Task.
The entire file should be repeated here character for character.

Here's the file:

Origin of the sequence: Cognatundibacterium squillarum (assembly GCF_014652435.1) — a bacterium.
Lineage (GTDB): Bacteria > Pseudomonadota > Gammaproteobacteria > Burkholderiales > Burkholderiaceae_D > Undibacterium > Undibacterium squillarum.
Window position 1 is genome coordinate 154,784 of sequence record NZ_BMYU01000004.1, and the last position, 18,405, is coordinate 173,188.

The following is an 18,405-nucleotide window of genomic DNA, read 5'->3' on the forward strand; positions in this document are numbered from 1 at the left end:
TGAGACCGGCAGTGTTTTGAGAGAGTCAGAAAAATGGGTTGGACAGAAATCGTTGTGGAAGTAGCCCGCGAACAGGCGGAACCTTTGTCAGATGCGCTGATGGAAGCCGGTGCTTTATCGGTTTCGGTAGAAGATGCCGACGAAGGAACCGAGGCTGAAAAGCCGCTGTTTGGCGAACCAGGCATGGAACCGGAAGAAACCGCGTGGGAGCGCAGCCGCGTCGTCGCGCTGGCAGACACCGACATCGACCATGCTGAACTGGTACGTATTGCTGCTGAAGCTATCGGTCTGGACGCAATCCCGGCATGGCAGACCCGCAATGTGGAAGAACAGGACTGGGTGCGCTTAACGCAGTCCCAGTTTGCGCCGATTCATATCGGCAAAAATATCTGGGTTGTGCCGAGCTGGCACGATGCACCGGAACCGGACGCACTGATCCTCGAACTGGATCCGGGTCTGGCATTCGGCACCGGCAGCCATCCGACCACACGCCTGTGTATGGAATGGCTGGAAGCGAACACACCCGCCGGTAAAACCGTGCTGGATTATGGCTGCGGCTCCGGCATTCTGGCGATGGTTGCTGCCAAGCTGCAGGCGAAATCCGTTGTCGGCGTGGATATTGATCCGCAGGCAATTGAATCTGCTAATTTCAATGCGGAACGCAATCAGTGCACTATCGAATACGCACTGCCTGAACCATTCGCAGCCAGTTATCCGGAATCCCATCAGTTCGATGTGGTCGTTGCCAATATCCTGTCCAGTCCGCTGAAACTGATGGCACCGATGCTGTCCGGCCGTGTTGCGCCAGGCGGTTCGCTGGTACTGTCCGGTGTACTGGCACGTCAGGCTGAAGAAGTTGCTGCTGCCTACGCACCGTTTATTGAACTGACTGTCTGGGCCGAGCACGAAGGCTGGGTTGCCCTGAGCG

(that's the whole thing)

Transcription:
Origin of the sequence: Cognatundibacterium squillarum (assembly GCF_014652435.1) — a bacterium.
Lineage (GTDB): Bacteria > Pseudomonadota > Gammaproteobacteria > Burkholderiales > Burkholderiaceae_D > Undibacterium > Undibacterium squillarum.
Window position 1 is genome coordinate 154,784 of sequence record NZ_BMYU01000004.1, and the last position, 18,405, is coordinate 173,188.

The following is an 18,405-nucleotide window of genomic DNA, read 5'->3' on the forward strand; positions in this document are numbered from 1 at the left end:
TGAGACCGGCAGTGTTTTGAGAGAGTCAGAAAAATGGGTTGGACAGAAATCGTTGTGGAAGTAGCCCGCGAACAGGCGGAACCTTTGTCAGATGCGCTGATGGAAGCCGGTGCTTTATCGGTTTCGGTAGAAGATGCCGACGAAGGAACCGAGGCTGAAAAGCCGCTGTTTGGCGAACCAGGCATGGAACCGGAAGAAACCGCGTGGGAGCGCAGCCGCGTCGTCGCGCTGGCAGACACCGACATCGACCATGCTGAACTGGTACGTATTGCTGCTGAAGCTATCGGTCTGGACGCAATCCCGGCATGGCAGACCCGCAATGTGGAAGAACAGGACTGGGTGCGCTTAACGCAGTCCCAGTTTGCGCCGATTCATATCGGCAAAAATATCTGGGTTGTGCCGAGCTGGCACGATGCACCGGAACCGGACGCACTGATCCTCGAACTGGATCCGGGTCTGGCATTCGGCACCGGCAGCCATCCGACCACACGCCTGTGTATGGAATGGCTGGAAGCGAACACACCCGCCGGTAAAACCGTGCTGGATTATGGCTGCGGCTCCGGCATTCTGGCGATGGTTGCTGCCAAGCTGCAGGCGAAATCCGTTGTCGGCGTGGATATTGATCCGCAGGCAATTGAATCTGCTAATTTCAATGCGGAACGCAATCAGTGCACTATCGAATACGCACTGCCTGAACCATTCGCAGCCAGTTATCCGGAATCCCATCAGTTCGATGTGGTCGTTGCCAATATCCTGTCCAGTCCGCTGAAACTGATGGCACCGATGCTGTCCGGCCGTGTTGCGCCAGGCGGTTCGCTGGTACTGTCCGGTGTACTGGCACGTCAGGCTGAAGAAGTTGCTGCTGCCTACGCACCGTTTATTGAACTGACTGTCTGGGCCGAGCACGAAGGCTGGGTTGCCCTGAGCG